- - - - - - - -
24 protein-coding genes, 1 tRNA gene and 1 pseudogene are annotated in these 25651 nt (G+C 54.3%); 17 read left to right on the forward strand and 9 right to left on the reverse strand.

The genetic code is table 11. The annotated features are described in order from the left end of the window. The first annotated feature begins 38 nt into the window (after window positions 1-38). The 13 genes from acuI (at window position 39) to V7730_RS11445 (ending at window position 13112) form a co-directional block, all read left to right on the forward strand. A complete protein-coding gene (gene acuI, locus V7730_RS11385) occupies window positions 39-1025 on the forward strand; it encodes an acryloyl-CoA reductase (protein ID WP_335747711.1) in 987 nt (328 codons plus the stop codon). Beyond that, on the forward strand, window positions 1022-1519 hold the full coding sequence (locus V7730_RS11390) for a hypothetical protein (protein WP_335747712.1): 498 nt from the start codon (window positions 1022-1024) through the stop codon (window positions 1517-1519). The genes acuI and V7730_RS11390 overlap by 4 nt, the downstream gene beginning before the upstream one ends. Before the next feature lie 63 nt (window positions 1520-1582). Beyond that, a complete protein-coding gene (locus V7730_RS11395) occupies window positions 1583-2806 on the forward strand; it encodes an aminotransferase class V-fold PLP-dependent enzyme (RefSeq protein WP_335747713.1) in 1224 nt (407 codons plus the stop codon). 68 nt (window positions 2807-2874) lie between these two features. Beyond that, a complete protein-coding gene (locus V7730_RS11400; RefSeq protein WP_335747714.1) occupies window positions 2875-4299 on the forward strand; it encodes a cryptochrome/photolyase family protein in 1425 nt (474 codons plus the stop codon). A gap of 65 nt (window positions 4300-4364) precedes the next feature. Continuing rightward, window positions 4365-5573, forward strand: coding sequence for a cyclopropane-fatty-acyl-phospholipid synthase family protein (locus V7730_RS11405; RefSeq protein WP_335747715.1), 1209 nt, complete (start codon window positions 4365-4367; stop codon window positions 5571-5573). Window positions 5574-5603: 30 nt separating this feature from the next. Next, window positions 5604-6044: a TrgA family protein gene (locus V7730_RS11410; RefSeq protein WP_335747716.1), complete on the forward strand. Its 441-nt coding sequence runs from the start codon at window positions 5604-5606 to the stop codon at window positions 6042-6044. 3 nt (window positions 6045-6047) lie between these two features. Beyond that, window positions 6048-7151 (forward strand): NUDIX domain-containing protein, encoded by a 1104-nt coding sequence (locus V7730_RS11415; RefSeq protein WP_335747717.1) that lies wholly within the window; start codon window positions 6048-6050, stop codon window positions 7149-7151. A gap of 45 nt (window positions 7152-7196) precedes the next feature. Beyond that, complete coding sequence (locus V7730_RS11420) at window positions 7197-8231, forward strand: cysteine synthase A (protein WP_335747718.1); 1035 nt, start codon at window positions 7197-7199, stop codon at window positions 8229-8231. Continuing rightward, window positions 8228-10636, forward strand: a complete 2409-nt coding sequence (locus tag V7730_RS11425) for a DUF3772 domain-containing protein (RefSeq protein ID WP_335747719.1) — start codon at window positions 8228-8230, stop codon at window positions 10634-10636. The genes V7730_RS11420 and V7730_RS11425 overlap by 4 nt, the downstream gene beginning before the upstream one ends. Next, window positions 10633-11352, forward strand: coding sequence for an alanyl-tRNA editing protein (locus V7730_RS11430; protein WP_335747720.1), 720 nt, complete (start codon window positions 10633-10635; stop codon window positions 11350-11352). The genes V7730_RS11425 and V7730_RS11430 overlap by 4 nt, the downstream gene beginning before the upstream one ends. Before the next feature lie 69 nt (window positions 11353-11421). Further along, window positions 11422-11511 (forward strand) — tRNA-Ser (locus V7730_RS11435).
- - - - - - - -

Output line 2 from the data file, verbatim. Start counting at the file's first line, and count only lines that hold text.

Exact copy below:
The genetic code is table 11. The annotated features are described in order from the left end of the window. The first annotated feature begins 38 nt into the window (after window positions 1-38). The 13 genes from acuI (at window position 39) to V7730_RS11445 (ending at window position 13112) form a co-directional block, all read left to right on the forward strand. A complete protein-coding gene (gene acuI, locus V7730_RS11385) occupies window positions 39-1025 on the forward strand; it encodes an acryloyl-CoA reductase (protein ID WP_335747711.1) in 987 nt (328 codons plus the stop codon). Beyond that, on the forward strand, window positions 1022-1519 hold the full coding sequence (locus V7730_RS11390) for a hypothetical protein (protein WP_335747712.1): 498 nt from the start codon (window positions 1022-1024) through the stop codon (window positions 1517-1519). The genes acuI and V7730_RS11390 overlap by 4 nt, the downstream gene beginning before the upstream one ends. Before the next feature lie 63 nt (window positions 1520-1582). Beyond that, a complete protein-coding gene (locus V7730_RS11395) occupies window positions 1583-2806 on the forward strand; it encodes an aminotransferase class V-fold PLP-dependent enzyme (RefSeq protein WP_335747713.1) in 1224 nt (407 codons plus the stop codon). 68 nt (window positions 2807-2874) lie between these two features. Beyond that, a complete protein-coding gene (locus V7730_RS11400; RefSeq protein WP_335747714.1) occupies window positions 2875-4299 on the forward strand; it encodes a cryptochrome/photolyase family protein in 1425 nt (474 codons plus the stop codon). A gap of 65 nt (window positions 4300-4364) precedes the next feature. Continuing rightward, window positions 4365-5573, forward strand: coding sequence for a cyclopropane-fatty-acyl-phospholipid synthase family protein (locus V7730_RS11405; RefSeq protein WP_335747715.1), 1209 nt, complete (start codon window positions 4365-4367; stop codon window positions 5571-5573). Window positions 5574-5603: 30 nt separating this feature from the next. Next, window positions 5604-6044: a TrgA family protein gene (locus V7730_RS11410; RefSeq protein WP_335747716.1), complete on the forward strand. Its 441-nt coding sequence runs from the start codon at window positions 5604-5606 to the stop codon at window positions 6042-6044. 3 nt (window positions 6045-6047) lie between these two features. Beyond that, window positions 6048-7151 (forward strand): NUDIX domain-containing protein, encoded by a 1104-nt coding sequence (locus V7730_RS11415; RefSeq protein WP_335747717.1) that lies wholly within the window; start codon window positions 6048-6050, stop codon window positions 7149-7151. A gap of 45 nt (window positions 7152-7196) precedes the next feature. Beyond that, complete coding sequence (locus V7730_RS11420) at window positions 7197-8231, forward strand: cysteine synthase A (protein WP_335747718.1); 1035 nt, start codon at window positions 7197-7199, stop codon at window positions 8229-8231. Continuing rightward, window positions 8228-10636, forward strand: a complete 2409-nt coding sequence (locus tag V7730_RS11425) for a DUF3772 domain-containing protein (RefSeq protein ID WP_335747719.1) — start codon at window positions 8228-8230, stop codon at window positions 10634-10636. The genes V7730_RS11420 and V7730_RS11425 overlap by 4 nt, the downstream gene beginning before the upstream one ends. Next, window positions 10633-11352, forward strand: coding sequence for an alanyl-tRNA editing protein (locus V7730_RS11430; protein WP_335747720.1), 720 nt, complete (start codon window positions 10633-10635; stop codon window positions 11350-11352). The genes V7730_RS11425 and V7730_RS11430 overlap by 4 nt, the downstream gene beginning before the upstream one ends. Before the next feature lie 69 nt (window positions 11353-11421). Further along, window positions 11422-11511 (forward strand) — tRNA-Ser (locus V7730_RS11435).